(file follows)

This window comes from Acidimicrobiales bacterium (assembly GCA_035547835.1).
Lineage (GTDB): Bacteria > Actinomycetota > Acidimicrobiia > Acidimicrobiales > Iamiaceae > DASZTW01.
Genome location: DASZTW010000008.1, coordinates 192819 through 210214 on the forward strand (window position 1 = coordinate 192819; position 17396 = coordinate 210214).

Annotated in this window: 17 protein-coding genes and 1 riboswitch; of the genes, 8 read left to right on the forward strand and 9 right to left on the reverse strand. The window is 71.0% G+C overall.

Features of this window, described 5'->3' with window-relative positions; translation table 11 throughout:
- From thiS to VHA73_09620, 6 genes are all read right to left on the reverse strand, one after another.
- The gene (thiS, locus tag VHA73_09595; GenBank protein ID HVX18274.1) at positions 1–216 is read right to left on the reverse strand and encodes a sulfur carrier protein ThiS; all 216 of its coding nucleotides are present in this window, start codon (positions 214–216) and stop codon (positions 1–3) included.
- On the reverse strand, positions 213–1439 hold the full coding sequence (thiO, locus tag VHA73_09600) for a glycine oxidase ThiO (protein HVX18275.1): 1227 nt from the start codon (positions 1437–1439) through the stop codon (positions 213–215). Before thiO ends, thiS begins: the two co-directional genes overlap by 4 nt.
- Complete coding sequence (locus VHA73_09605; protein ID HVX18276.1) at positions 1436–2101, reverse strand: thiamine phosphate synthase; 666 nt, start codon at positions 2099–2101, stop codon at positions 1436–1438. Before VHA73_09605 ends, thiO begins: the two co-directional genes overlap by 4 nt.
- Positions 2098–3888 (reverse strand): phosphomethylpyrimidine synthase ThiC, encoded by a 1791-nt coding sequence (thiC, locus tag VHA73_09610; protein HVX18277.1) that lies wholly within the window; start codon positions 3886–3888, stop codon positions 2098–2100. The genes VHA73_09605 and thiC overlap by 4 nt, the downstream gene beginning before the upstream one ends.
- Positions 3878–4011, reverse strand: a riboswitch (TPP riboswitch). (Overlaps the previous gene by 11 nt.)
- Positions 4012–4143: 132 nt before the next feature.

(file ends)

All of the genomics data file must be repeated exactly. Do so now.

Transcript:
This window comes from Acidimicrobiales bacterium (assembly GCA_035547835.1).
Lineage (GTDB): Bacteria > Actinomycetota > Acidimicrobiia > Acidimicrobiales > Iamiaceae > DASZTW01.
Genome location: DASZTW010000008.1, coordinates 192819 through 210214 on the forward strand (window position 1 = coordinate 192819; position 17396 = coordinate 210214).

Annotated in this window: 17 protein-coding genes and 1 riboswitch; of the genes, 8 read left to right on the forward strand and 9 right to left on the reverse strand. The window is 71.0% G+C overall.

Features of this window, described 5'->3' with window-relative positions; translation table 11 throughout:
- From thiS to VHA73_09620, 6 genes are all read right to left on the reverse strand, one after another.
- The gene (thiS, locus tag VHA73_09595; GenBank protein ID HVX18274.1) at positions 1–216 is read right to left on the reverse strand and encodes a sulfur carrier protein ThiS; all 216 of its coding nucleotides are present in this window, start codon (positions 214–216) and stop codon (positions 1–3) included.
- On the reverse strand, positions 213–1439 hold the full coding sequence (thiO, locus tag VHA73_09600) for a glycine oxidase ThiO (protein HVX18275.1): 1227 nt from the start codon (positions 1437–1439) through the stop codon (positions 213–215). Before thiO ends, thiS begins: the two co-directional genes overlap by 4 nt.
- Complete coding sequence (locus VHA73_09605; protein ID HVX18276.1) at positions 1436–2101, reverse strand: thiamine phosphate synthase; 666 nt, start codon at positions 2099–2101, stop codon at positions 1436–1438. Before VHA73_09605 ends, thiO begins: the two co-directional genes overlap by 4 nt.
- Positions 2098–3888 (reverse strand): phosphomethylpyrimidine synthase ThiC, encoded by a 1791-nt coding sequence (thiC, locus tag VHA73_09610; protein HVX18277.1) that lies wholly within the window; start codon positions 3886–3888, stop codon positions 2098–2100. The genes VHA73_09605 and thiC overlap by 4 nt, the downstream gene beginning before the upstream one ends.
- Positions 3878–4011, reverse strand: a riboswitch (TPP riboswitch). (Overlaps the previous gene by 11 nt.)
- Positions 4012–4143: 132 nt before the next feature.